We have lost another beloved star with very strong Oz connections. At the age of ninety-three, Mickey Rooney has passed away of natural causes.
From before his birth, Joseph Yule, Jr. (Mickey’s birth name) had sort of a connection to Oz in that his mother came from Kansas City, though on the Missouri side. He first appeared on the stage—unscheduled—as a fourteen month-old baby, and his official debut took place a mere three months later.
In the world of film, his career began with a long series of shorts in which he starred as Mickey McGuire, while working on other projects. He even showed himself capable of performing, indeed owning, a Shakespearean role, namely that of Puck in the 1935 feature film version of A Midsummer Night’s Dream. Showing what a trouper he was, he even acted with a broken leg (cleverly disguised by bits of set) following a tobogganing accident.
He also starred in a series of films based around the character Andy Hardy and, getting closer to Oz, performed in ten films with Judy Garland, the first being just after she starred as Dorothy Gale in MGM’s The Wizard of Oz; in fact, the enormously popular teen duo traveled the country with Wizard, performing a song-and-dance act before premiere showings. At the 1940 Academy Awards show, Mickey was on hand to present Judy with a special Academy Juvenile Award for her work.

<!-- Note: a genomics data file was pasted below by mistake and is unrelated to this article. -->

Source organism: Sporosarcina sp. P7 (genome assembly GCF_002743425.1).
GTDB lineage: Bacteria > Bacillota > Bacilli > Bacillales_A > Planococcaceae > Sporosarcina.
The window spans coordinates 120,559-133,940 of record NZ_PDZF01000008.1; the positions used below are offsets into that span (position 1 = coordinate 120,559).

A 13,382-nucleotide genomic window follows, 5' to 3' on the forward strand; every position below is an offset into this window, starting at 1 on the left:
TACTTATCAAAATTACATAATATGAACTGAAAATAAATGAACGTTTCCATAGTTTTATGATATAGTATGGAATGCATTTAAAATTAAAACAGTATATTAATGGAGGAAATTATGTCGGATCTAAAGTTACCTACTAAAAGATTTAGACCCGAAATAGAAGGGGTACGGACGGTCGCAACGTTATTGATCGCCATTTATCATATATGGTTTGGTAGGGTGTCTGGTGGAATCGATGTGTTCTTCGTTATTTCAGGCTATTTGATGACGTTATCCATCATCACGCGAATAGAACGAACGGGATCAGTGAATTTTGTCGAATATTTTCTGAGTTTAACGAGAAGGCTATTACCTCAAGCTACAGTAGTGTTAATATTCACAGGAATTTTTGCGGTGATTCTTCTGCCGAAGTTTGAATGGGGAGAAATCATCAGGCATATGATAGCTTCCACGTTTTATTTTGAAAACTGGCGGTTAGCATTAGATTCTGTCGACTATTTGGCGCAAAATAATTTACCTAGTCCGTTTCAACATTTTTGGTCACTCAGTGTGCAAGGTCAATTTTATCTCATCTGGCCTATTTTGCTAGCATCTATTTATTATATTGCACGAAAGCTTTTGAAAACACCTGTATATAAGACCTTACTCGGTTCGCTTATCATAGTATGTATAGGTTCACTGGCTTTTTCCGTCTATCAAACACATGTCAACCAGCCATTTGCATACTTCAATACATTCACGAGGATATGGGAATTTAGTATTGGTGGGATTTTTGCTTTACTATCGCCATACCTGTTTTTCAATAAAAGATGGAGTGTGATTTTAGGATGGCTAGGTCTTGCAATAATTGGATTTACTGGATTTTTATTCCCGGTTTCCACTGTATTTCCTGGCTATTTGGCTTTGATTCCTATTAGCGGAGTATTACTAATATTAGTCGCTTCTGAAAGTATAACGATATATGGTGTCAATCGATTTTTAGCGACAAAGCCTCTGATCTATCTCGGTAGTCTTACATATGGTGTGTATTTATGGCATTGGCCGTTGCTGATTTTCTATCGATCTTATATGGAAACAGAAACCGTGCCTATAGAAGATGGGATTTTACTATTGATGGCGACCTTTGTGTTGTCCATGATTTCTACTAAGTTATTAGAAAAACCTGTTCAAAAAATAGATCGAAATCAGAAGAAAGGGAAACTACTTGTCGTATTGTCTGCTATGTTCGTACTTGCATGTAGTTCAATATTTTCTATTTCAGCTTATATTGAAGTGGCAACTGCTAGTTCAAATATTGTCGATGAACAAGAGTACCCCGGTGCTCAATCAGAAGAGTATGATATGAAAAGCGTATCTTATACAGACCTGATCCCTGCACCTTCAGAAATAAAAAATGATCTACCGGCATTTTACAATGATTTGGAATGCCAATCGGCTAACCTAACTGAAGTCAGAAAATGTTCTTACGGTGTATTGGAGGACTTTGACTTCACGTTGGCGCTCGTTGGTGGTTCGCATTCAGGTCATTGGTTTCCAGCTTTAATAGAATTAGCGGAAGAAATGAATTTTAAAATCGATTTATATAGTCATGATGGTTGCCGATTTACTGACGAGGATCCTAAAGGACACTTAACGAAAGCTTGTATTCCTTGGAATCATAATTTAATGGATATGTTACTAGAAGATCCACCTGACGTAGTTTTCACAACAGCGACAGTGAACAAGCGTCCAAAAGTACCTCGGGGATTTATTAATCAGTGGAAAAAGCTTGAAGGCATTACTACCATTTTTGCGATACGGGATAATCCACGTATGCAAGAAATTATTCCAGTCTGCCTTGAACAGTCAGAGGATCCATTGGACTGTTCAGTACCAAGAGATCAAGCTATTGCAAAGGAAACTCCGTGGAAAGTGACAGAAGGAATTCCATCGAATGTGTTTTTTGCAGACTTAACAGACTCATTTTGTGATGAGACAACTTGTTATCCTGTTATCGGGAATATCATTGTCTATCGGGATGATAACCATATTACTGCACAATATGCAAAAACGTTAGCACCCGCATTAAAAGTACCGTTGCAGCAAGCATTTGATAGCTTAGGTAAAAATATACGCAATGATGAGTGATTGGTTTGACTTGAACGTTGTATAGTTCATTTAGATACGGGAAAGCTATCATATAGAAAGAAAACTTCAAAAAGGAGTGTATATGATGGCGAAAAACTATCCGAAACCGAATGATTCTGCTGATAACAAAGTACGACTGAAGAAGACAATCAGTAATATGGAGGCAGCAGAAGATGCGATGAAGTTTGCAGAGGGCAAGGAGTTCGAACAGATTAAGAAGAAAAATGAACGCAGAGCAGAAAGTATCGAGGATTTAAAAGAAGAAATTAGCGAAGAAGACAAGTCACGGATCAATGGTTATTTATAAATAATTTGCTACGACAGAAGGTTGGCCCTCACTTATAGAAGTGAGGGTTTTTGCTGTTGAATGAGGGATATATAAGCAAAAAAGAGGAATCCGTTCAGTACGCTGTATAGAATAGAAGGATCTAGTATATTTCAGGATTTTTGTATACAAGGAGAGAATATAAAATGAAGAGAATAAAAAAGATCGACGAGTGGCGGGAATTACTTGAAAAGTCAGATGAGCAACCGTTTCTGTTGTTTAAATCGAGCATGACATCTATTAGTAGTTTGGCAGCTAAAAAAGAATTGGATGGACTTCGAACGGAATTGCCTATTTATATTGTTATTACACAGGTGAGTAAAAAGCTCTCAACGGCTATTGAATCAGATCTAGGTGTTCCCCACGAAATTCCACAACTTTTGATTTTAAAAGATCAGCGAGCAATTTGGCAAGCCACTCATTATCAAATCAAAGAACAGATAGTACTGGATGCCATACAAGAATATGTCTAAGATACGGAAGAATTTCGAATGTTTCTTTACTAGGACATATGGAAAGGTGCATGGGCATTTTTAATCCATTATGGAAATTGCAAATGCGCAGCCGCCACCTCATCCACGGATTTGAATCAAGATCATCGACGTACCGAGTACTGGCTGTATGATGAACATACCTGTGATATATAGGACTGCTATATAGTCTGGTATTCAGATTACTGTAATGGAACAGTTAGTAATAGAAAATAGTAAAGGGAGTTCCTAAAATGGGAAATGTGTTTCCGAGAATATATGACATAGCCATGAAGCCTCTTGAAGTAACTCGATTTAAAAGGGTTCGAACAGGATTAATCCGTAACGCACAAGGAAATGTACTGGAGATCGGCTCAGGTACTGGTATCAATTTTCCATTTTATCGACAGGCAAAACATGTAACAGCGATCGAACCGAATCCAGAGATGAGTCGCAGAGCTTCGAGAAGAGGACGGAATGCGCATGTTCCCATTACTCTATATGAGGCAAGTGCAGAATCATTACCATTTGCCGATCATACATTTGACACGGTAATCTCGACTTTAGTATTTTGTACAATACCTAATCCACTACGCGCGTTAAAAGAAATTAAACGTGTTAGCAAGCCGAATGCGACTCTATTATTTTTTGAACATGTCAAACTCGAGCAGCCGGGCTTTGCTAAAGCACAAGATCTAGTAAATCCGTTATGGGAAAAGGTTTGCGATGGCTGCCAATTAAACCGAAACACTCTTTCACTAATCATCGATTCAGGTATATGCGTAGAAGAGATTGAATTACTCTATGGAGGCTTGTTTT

Mickey had previously acted with Margaret (the Wicked Witch of the West) Hamilton in the movie Stablemates, and both of them lent their voices to the Filmation Studios animated movie Journey Back to Oz, released in 1974 and starring Judy’s daughter Liza Minelli as Dorothy. Ironically, Margaret played Aunt Em, while Mickey played the Scarecrow. The film is considered by some the only official direct sequel to the 1939 movie.
Many years and many, many, acting projects later, Mickey took to the stage in a national tour of the MGM/RSC Wizard, playing the title role, as well as Professor Marvel. The 1998 production also starred Eartha Kitt as the Wicked Witch of the West and Jessica Grove as Dorothy. Although audiences reported that Mickey frequently seemed to have trouble with his lines, they were nevertheless thrilled to see him pay tribute to the movie that made his longtime friend Judy a household name.
Until the day he died Mickey was working, his last project being Night at the Museum 3. To say he will be missed would be an understatement, but the sheer quantity of film, radio, and television work he leaves behind will ensure that his presence will be felt for decades to come.